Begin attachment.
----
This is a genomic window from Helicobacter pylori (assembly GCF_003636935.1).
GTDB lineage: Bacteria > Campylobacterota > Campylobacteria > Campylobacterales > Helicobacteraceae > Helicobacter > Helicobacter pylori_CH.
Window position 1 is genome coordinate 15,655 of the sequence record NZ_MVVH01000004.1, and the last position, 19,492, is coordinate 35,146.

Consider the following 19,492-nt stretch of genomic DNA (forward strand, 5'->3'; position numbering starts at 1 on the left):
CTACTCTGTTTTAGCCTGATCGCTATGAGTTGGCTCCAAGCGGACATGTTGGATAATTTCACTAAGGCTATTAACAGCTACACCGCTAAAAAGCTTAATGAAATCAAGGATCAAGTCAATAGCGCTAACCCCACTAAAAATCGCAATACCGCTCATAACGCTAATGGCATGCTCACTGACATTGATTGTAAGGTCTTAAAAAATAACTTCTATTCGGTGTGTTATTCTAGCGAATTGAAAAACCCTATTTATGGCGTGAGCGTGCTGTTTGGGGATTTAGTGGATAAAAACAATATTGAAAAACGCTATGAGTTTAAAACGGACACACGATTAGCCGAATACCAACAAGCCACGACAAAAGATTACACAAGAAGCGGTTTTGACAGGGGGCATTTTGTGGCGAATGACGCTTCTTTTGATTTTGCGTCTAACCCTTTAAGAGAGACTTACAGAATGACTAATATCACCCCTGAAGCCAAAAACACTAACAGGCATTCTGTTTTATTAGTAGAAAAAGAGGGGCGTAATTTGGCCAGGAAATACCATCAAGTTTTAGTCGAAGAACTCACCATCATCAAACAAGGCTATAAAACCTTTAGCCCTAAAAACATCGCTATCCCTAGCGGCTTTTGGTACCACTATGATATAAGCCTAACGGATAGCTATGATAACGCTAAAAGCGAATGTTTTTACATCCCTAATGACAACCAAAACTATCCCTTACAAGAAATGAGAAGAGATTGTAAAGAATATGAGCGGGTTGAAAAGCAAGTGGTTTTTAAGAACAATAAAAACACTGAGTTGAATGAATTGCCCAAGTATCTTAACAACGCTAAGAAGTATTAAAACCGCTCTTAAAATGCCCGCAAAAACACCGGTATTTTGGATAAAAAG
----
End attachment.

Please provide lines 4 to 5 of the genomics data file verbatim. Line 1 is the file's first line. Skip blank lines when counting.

Consider the following 19,492-nt stretch of genomic DNA (forward strand, 5'->3'; position numbering starts at 1 on the left):
CTACTCTGTTTTAGCCTGATCGCTATGAGTTGGCTCCAAGCGGACATGTTGGATAATTTCACTAAGGCTATTAACAGCTACACCGCTAAAAAGCTTAATGAAATCAAGGATCAAGTCAATAGCGCTAACCCCACTAAAAATCGCAATACCGCTCATAACGCTAATGGCATGCTCACTGACATTGATTGTAAGGTCTTAAAAAATAACTTCTATTCGGTGTGTTATTCTAGCGAATTGAAAAACCCTATTTATGGCGTGAGCGTGCTGTTTGGGGATTTAGTGGATAAAAACAATATTGAAAAACGCTATGAGTTTAAAACGGACACACGATTAGCCGAATACCAACAAGCCACGACAAAAGATTACACAAGAAGCGGTTTTGACAGGGGGCATTTTGTGGCGAATGACGCTTCTTTTGATTTTGCGTCTAACCCTTTAAGAGAGACTTACAGAATGACTAATATCACCCCTGAAGCCAAAAACACTAACAGGCATTCTGTTTTATTAGTAGAAAAAGAGGGGCGTAATTTGGCCAGGAAATACCATCAAGTTTTAGTCGAAGAACTCACCATCATCAAACAAGGCTATAAAACCTTTAGCCCTAAAAACATCGCTATCCCTAGCGGCTTTTGGTACCACTATGATATAAGCCTAACGGATAGCTATGATAACGCTAAAAGCGAATGTTTTTACATCCCTAATGACAACCAAAACTATCCCTTACAAGAAATGAGAAGAGATTGTAAAGAATATGAGCGGGTTGAAAAGCAAGTGGTTTTTAAGAACAATAAAAACACTGAGTTGAATGAATTGCCCAAGTATCTTAACAACGCTAAGAAGTATTAAAACCGCTCTTAAAATGCCCGCAAAAACACCGGTATTTTGGATAAAAAG